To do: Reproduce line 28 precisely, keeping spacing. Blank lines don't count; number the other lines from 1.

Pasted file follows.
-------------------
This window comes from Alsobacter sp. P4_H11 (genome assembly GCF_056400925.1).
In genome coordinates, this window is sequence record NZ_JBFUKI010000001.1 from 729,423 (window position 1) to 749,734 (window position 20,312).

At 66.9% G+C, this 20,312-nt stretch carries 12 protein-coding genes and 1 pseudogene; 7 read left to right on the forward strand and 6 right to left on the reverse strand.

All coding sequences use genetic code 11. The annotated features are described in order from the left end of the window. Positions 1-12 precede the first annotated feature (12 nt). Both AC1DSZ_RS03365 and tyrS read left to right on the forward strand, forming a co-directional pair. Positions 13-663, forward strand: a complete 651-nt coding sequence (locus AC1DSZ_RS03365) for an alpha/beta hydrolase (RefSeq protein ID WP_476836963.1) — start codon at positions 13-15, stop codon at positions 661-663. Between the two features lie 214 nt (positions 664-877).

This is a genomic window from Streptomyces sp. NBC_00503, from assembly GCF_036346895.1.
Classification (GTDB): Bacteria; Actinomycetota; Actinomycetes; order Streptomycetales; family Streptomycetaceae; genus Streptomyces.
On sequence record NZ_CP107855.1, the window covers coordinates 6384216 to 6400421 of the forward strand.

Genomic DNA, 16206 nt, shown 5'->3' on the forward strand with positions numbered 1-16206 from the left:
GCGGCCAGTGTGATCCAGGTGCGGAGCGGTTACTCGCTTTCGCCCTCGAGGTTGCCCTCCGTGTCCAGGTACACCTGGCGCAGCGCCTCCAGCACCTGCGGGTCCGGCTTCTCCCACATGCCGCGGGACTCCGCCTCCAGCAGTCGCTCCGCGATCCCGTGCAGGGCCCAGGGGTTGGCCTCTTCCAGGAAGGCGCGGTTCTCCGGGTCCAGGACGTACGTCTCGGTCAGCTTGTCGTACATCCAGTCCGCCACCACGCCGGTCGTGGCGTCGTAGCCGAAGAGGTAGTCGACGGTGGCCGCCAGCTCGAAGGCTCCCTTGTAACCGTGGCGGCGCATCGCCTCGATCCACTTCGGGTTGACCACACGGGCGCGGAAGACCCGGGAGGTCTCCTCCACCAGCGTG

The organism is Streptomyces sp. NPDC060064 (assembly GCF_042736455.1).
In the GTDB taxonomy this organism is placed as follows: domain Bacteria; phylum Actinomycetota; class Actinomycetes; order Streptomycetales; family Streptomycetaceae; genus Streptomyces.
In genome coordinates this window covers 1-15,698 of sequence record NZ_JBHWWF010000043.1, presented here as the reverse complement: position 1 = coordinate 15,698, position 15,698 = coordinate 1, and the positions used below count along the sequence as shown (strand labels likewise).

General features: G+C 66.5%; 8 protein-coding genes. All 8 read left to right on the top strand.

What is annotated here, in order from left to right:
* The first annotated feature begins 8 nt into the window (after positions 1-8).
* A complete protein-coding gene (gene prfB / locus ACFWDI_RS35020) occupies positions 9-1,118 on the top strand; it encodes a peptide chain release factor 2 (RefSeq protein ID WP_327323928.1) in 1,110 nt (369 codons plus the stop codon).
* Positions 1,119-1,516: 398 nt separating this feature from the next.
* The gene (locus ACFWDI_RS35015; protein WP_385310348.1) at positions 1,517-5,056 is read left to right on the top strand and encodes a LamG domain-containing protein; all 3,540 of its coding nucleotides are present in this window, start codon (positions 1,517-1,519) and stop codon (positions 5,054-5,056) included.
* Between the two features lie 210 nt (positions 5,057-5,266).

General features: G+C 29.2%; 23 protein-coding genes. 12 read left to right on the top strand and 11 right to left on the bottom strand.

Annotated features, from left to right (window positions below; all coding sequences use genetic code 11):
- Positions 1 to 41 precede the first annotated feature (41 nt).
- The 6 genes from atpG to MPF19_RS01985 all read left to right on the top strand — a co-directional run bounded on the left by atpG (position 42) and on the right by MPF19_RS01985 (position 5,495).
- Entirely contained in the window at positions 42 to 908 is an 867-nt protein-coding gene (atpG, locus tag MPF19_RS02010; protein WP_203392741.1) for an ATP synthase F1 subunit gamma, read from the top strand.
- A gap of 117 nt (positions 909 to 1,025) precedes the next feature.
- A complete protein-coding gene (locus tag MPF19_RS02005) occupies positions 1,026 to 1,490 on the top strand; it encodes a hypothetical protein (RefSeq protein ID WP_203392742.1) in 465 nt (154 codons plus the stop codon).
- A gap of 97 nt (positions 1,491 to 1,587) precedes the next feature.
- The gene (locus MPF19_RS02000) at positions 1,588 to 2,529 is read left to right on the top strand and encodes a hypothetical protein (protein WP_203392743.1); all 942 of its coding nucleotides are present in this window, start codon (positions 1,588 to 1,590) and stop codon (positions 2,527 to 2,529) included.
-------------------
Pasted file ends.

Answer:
- The gene (locus MPF19_RS02000) at positions 1,588 to 2,529 is read left to right on the top strand and encodes a hypothetical protein (protein WP_203392743.1); all 942 of its coding nucleotides are present in this window, start codon (positions 1,588 to 1,590) and stop codon (positions 2,527 to 2,529) included.